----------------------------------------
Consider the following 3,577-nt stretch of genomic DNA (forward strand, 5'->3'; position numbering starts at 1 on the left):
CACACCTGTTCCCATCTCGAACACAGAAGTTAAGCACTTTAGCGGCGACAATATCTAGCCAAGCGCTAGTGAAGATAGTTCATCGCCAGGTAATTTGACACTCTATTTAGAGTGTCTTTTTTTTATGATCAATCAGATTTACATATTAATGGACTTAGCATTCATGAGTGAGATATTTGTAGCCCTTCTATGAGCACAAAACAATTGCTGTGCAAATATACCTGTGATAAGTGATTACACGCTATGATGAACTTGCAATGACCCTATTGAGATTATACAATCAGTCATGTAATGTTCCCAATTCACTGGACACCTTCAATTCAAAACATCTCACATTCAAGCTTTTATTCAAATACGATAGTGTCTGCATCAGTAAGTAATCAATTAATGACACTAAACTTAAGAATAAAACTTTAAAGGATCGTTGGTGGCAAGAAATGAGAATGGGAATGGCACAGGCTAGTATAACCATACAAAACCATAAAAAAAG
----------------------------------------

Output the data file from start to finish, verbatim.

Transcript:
Consider the following 3,577-nt stretch of genomic DNA (forward strand, 5'->3'; position numbering starts at 1 on the left):
CACACCTGTTCCCATCTCGAACACAGAAGTTAAGCACTTTAGCGGCGACAATATCTAGCCAAGCGCTAGTGAAGATAGTTCATCGCCAGGTAATTTGACACTCTATTTAGAGTGTCTTTTTTTTATGATCAATCAGATTTACATATTAATGGACTTAGCATTCATGAGTGAGATATTTGTAGCCCTTCTATGAGCACAAAACAATTGCTGTGCAAATATACCTGTGATAAGTGATTACACGCTATGATGAACTTGCAATGACCCTATTGAGATTATACAATCAGTCATGTAATGTTCCCAATTCACTGGACACCTTCAATTCAAAACATCTCACATTCAAGCTTTTATTCAAATACGATAGTGTCTGCATCAGTAAGTAATCAATTAATGACACTAAACTTAAGAATAAAACTTTAAAGGATCGTTGGTGGCAAGAAATGAGAATGGGAATGGCACAGGCTAGTATAACCATACAAAACCATAAAAAAAG